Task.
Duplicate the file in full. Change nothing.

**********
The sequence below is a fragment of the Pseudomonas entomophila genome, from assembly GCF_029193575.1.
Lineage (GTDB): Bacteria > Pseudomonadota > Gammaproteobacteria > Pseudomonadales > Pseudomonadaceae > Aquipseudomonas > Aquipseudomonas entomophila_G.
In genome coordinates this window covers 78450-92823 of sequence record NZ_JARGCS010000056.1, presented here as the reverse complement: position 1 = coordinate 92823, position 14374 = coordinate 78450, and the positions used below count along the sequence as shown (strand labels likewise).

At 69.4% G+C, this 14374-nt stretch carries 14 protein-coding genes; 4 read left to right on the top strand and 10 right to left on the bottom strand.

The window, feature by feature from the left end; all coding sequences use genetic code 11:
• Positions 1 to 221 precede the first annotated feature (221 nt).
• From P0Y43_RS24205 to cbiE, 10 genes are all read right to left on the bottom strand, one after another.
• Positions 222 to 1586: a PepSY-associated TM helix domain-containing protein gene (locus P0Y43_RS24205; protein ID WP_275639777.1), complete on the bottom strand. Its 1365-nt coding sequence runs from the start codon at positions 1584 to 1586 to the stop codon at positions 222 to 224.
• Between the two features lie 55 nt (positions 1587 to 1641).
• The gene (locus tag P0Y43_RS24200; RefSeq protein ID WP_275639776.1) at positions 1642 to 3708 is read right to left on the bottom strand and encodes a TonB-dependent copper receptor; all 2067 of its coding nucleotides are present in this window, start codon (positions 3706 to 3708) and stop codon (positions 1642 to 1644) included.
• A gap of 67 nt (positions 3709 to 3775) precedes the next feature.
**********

The sequence below is a fragment of the Pseudomonas entomophila genome, from assembly GCF_029193575.1.
Lineage (GTDB): Bacteria > Pseudomonadota > Gammaproteobacteria > Pseudomonadales > Pseudomonadaceae > Aquipseudomonas > Aquipseudomonas entomophila_G.
In genome coordinates this window covers 78450-92823 of sequence record NZ_JARGCS010000056.1, presented here as the reverse complement: position 1 = coordinate 92823, position 14374 = coordinate 78450, and the positions used below count along the sequence as shown (strand labels likewise).

At 69.4% G+C, this 14374-nt stretch carries 14 protein-coding genes; 4 read left to right on the top strand and 10 right to left on the bottom strand.

The window, feature by feature from the left end; all coding sequences use genetic code 11:
• Positions 1 to 221 precede the first annotated feature (221 nt).
• From P0Y43_RS24205 to cbiE, 10 genes are all read right to left on the bottom strand, one after another.
• Positions 222 to 1586: a PepSY-associated TM helix domain-containing protein gene (locus P0Y43_RS24205; protein ID WP_275639777.1), complete on the bottom strand. Its 1365-nt coding sequence runs from the start codon at positions 1584 to 1586 to the stop codon at positions 222 to 224.
• Between the two features lie 55 nt (positions 1587 to 1641).
• The gene (locus tag P0Y43_RS24200; RefSeq protein ID WP_275639776.1) at positions 1642 to 3708 is read right to left on the bottom strand and encodes a TonB-dependent copper receptor; all 2067 of its coding nucleotides are present in this window, start codon (positions 3706 to 3708) and stop codon (positions 1642 to 1644) included.
• A gap of 67 nt (positions 3709 to 3775) precedes the next feature.